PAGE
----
LAS VEGAS - The shelves are lined with first place trophies. The walls prominently display award banners. These accolades provide great motivation for Cimarron Memorial High School students who are working to build the next great robot.
"Being in robotics is like having a job and school. It's so time consuming, but it's really rewarding," said senior Wyatt Harwood.
The real work may be out on the floor, which looks more like a playroom.
"We start with prototyping. We brainstorm, white board. We all stand around it and throw ideas," Harwood said.
The students do not build rudimentary robots. The robots are built to compete against 5,000 schools from around the world.
"The competition is a six week build period, where the kids build a robot from scratch in six weeks, and they'll play a game. This year's game is a large exercise ball they will have to pick up, manipulate and throw into a bowl and pass it to other teams," said program co-founder Marc Rogers.
Four days into the building phase, the robot can already throw the ball 18 feet.
Sophomore Chris Werner chose the program to help him pursue a career as a pilot in the military. "I'm learning electronics for our robots to power the drive train and speed controllers," he said.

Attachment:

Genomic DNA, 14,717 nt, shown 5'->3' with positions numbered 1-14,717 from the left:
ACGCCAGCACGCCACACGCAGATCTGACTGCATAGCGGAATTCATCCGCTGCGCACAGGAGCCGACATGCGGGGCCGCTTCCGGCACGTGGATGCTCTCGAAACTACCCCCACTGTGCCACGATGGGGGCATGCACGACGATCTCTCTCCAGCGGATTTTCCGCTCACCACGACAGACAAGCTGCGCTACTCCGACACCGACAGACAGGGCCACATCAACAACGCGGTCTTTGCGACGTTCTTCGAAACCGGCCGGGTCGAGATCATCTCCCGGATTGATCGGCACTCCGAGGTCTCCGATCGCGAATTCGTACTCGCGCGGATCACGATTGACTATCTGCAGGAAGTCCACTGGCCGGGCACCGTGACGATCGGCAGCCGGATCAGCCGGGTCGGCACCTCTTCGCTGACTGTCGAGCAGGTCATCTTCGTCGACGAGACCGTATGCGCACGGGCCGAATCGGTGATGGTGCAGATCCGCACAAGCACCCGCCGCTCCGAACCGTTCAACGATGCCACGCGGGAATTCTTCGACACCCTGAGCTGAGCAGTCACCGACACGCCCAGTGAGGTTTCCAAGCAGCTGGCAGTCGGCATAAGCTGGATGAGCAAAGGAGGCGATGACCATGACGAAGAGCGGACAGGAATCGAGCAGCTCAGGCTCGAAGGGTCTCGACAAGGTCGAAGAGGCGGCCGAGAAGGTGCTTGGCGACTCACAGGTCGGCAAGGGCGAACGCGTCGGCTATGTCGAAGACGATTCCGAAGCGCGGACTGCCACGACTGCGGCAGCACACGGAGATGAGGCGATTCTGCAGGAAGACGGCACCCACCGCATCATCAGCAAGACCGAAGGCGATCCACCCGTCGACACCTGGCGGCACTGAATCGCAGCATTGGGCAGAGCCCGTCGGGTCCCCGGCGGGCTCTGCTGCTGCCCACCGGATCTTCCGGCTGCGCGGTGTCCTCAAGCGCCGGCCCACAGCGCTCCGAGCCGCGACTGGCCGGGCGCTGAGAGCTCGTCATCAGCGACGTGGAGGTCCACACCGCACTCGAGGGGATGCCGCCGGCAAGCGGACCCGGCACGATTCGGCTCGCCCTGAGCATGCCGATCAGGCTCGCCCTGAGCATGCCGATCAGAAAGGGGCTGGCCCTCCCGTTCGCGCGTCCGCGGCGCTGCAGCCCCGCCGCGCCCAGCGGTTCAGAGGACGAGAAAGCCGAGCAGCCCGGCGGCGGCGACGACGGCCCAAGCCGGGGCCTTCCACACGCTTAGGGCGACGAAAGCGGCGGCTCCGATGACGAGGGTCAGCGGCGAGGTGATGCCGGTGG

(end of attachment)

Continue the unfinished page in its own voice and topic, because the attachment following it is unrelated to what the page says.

Sophomore Kylie Pratt says she was initially skeptical about the program.
"I would never put myself on the robotics team. I never thought I would be interested in anything like this, but once I got here and started talking to everyone, I realized I enjoyed it a lot more than I enjoyed doing my sports," she said.
The 40-person team also designed a t-shirt launcher last year. The design proved so popular, it made the rounds at local sporting events.
Robots are catching on at all levels of education, and the teacher who helped launch this program in 2001 says he knows why.
"Kids love them. You don't even have to try to get kids motivated. You trick them into studying," Rogers said.
The team will show off its robots to the public at an open house at Cimarron Memorial High School on Tuesday, January 21 from 6 p.m. to 8 p.m.
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